Audience 8: Is it a prob­lem, though, that with like Roxy, that peo­ple could design their own? Like it’s real­ly inter­est­ing what you were say­ing about peo­ple design­ing. But because Roxxxy’s you know, been designed, she will become the most pop­u­lar. And as I under­stand it Roxxxy has GPS to the local Nando’s? and like fast food? So what Roxxxy can [inaudi­ble] she can tell me where to get KFC. She can tell you where to get Nando’s and Macdonald’s. She can tell you you’re fit (designed for a man), and she’s got dif­fer­ent set­tings like Slutty Sadie, and Shy Sarah, who reluc­tant­ly has sex with you. So, that’s a real­ly hor­ri­ble mod­el, right? But that’s going to be the fastest-selling new sex robot because peo­ple aren’t going to have the mon­ey and the ener­gy. The ethics of the design­ers of Roxxxy 2000 are real­ly ques­tion­able. So sure­ly that’s why its real­ly impor­tant that there’s some kind of soci­ety or legal inter­ven­tion to make sure that we don’t just roll out Roxxxy.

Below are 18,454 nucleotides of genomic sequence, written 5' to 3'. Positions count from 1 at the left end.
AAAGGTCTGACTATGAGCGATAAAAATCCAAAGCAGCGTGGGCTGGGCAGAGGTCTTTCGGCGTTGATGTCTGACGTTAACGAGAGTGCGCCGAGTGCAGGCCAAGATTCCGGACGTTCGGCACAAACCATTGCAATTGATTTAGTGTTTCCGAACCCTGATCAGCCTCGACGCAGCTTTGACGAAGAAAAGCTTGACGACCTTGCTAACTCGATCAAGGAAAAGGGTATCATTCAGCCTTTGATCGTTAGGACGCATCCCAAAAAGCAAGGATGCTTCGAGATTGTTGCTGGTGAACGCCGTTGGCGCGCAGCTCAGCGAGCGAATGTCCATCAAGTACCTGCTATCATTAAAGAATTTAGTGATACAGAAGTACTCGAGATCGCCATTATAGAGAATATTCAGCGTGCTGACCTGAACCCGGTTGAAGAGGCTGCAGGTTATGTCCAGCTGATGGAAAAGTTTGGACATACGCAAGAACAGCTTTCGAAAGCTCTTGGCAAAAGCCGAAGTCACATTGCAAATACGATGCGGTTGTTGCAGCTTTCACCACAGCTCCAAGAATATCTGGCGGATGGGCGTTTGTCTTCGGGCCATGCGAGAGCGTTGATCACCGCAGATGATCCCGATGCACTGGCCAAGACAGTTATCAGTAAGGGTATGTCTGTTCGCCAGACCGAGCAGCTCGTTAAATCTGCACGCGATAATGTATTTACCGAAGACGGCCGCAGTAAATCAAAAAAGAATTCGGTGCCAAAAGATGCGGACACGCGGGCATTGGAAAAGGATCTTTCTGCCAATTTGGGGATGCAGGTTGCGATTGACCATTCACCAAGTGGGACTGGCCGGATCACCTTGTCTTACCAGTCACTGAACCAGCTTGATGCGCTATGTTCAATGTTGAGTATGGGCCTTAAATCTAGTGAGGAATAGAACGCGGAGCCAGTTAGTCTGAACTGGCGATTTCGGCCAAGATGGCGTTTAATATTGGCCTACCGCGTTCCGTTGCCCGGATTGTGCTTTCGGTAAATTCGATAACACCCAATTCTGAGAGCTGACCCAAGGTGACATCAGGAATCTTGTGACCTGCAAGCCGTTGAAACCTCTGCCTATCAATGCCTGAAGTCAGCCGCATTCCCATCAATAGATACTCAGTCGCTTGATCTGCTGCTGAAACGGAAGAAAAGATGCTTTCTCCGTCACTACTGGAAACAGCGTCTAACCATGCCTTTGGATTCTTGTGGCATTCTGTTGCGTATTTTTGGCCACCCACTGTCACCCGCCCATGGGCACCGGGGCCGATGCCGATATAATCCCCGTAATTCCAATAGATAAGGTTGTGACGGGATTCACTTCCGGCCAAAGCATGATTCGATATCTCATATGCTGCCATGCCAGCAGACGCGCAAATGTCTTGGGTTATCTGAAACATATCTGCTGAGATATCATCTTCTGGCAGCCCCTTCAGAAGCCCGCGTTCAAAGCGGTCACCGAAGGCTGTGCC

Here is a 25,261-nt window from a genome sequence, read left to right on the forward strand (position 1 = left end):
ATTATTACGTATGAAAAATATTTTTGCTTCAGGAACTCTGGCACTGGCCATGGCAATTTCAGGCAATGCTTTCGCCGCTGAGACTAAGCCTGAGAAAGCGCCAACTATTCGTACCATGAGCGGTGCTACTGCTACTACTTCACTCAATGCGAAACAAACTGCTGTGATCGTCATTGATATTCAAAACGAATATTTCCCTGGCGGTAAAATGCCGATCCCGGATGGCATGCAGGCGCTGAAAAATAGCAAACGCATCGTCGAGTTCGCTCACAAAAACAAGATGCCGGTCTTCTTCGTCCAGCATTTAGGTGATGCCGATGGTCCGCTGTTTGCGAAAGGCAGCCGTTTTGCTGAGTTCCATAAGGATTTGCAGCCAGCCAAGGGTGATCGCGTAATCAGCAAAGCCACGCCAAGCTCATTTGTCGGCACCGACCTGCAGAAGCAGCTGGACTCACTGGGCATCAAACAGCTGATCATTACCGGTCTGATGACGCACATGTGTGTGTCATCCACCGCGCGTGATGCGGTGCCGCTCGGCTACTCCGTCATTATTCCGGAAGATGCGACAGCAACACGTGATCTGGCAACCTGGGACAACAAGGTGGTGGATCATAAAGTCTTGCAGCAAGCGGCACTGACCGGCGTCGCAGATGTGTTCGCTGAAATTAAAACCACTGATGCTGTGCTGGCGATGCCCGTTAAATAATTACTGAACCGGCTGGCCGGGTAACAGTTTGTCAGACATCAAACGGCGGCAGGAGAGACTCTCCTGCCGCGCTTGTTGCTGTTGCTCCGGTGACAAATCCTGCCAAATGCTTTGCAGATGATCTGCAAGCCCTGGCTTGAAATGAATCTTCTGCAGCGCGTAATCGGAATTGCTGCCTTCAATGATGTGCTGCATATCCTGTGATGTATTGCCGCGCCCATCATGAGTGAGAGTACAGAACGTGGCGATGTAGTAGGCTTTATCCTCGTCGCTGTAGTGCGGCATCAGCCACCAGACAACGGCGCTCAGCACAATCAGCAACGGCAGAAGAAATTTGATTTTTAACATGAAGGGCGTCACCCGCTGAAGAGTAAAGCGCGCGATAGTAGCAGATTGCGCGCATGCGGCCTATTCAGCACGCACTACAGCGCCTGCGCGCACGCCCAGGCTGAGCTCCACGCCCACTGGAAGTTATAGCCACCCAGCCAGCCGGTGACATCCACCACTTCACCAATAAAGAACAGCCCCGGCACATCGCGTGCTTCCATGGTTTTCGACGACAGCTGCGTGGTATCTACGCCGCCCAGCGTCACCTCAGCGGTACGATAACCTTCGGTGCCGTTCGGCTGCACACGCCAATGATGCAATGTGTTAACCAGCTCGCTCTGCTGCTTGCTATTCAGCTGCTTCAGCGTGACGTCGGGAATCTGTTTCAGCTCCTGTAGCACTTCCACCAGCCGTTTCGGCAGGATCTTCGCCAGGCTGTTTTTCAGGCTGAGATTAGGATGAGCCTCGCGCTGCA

Devlin: I think that’s… The inter­est­ing thing is that when you get a lot of tech­nol­o­gy you’re always going to get peo­ple who try to sub­vert it and cus­tomize it. And hopefully—hopefully—they will reject that in favor of doing their own. I mean, I’d real­ly like to see that hap­pen. But yeah, its kind of grim, the Roxxxy thing.

Barber: So will Nando’s actu­al­ly have spe­cial evenings where you can take your Roxxxy robot to it if she’s got a GPS?

Audience 8: [inaudi­ble] But like, shouldn’t we be talk­ing about how that might be avoid­ed?

Barber: Yeah. But, I mean are we going to sit in the local pizze­ria and have peo­ple there with their robot part­ners?

Mason: I mean if Nando’s is your first date choice I think you’re safe with a robot.